Some individuals may feel a social pressure to conform when in the company of certain people or they find it difficult to avoid using cannabis when they experience strong negative emotions.

    The role of the therapist is to help the client identify high-risk situations where their coping strategies are low and are therefore vulnerable to relapse.

    Once the client has listed several high-risk situations the therapist can use instruction, modelling, role play and behaviour rehearsal to help the client implement strategies when they encounter high-risk situations.

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    Personal Development Workshops

    The content of these sessions can be varied, ranging from drug science education designed to help people understand the effect that cannabis is having on their physical and mental well-being, to helping clients become more assertive so that they are less likely to be swayed by social pressure to take cannabis.

    Treatment programmes need to embrace a holistic approach so that all areas of a client’s life are examined to identify where improvements can be made.

    This gives them the best chance of leading a fulfilling life without being tempted by the short-term gratification that drug use provides.

    This may involve encouraging clients to think about their career ambitions and lifestyle choices as they seek to build a new life, for example, sleep, hygiene, nutritional advice and how to develop an effective exercise plan may be important information for clients to receive.

    Support Groups – Narcotics Anonymous

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    Support groups are free to attend and can prove to be an invaluable source of support for people as they wait for their funding to be approved or for treatment centres to be ready to receive them.

    Narcotics Anonymous is a key example of a popular and effective support group with a long history of helping to prevent cannabis use.

    People who feel they need help can turn up to a support group meeting almost immediately, their websites provide a list of times, days and locations (including address) of all weekly meetings.

    There is sometimes a contact person you can ring to introduce yourself and inform them that you intend to turn up at the meeting.

    If there is no listed contact person you just turn up and you will be made to feel welcome, letting you begin making connections with your peers who can offer support before, during and after any scheduled treatment that has been arranged for you.

    Remember, by attending you are helping others as well as yourself as these support groups are based on the principles of fellowships and mutual support.

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    Change, Grow, Live (CGL)

    CGL is a UK national charity founded to offer help and support for people facing significant life challenges, including drug and alcohol addiction, homelessness and domestic violence.

    Its mission is to support people to ensure they can make positive changes in their lives to overcome the adversity they are experiencing.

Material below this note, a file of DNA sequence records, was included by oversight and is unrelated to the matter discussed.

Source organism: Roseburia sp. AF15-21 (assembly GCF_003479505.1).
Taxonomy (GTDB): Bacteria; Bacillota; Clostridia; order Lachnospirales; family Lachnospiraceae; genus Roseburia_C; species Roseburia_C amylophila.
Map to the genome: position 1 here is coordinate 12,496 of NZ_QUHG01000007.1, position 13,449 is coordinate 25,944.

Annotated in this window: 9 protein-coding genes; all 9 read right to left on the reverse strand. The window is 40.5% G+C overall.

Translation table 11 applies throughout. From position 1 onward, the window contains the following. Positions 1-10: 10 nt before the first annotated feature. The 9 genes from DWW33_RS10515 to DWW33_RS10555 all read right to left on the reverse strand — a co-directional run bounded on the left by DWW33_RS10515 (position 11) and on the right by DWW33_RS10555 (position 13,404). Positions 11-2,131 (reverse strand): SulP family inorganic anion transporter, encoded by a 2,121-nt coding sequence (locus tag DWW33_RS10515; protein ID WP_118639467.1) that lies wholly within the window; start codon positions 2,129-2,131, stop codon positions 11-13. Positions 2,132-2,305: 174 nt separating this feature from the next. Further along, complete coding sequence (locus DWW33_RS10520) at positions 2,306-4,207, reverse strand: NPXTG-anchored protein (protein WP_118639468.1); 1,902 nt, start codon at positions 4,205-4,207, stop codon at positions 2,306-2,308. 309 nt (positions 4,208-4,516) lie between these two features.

CGL has links to key organisations that offer drug and alcohol recovery services and treatment, and they signpost details of these organisations on their websites along with contact information.

    CGL’s website also provides access to important information and resources, including screening questionnaires to assess the level of a person’s drug and alcohol consumption and advice for staying safe and keeping healthy for people that feel they are drinking alcohol or taking drugs excessively.

    Their site includes various apps that can be helpful in curbing substance consumption, such as alcohol trackers and sobriety counter apps.

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    SMART Recovery

    SMART Recovery is a charity operating in the UK which is dedicated to supporting people in recovery from any substance use disorder.

    Their specifically designed programme focuses on helping people grow as individuals by promoting self-development strategies.

    They provide information and resources to help people achieve a healthy balance in their lives and help them learn and develop cognitive skills which will help them avoid relapsing and manage their cravings.

    Get Help For Cannabis Addiction

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    Finding the right treatment service that can help you live free of cannabis addiction is often a complicated and time-consuming process.

    If you need urgent help and are finding the wide variety of treatments on offer overwhelming, that’s where we come in.

    Our cannabis addiction treatment assistance gives you:

    • A free help and evaluation service to help you choose.
    • Guidance on the best treatment options for your circumstances.
    • Assistance in picking out the most cost-effective options.
    • Information on quality of care, best clinical practice and more.
    • Complete clarity so you can make the right choice for your treatment.

    Call us today in complete confidence on 08000 886 686 to take your first steps on the road to a happy and healthy new life.